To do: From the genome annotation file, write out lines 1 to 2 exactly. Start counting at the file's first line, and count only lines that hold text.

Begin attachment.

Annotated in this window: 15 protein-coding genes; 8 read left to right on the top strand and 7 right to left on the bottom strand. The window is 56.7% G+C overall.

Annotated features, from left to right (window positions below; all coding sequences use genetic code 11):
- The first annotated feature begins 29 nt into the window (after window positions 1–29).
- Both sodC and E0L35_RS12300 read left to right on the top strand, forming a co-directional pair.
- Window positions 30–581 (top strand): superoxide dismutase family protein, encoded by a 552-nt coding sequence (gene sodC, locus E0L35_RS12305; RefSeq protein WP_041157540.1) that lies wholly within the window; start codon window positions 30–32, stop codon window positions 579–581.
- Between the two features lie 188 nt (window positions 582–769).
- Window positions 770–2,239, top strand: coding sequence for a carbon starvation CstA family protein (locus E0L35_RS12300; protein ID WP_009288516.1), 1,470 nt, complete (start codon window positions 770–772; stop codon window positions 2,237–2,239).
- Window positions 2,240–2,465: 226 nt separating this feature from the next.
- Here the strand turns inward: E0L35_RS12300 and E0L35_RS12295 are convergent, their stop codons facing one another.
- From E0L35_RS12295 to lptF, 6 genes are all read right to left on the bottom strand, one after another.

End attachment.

Annotated in this window: 15 protein-coding genes; 8 read left to right on the top strand and 7 right to left on the bottom strand. The window is 56.7% G+C overall.

Annotated features, from left to right (window positions below; all coding sequences use genetic code 11):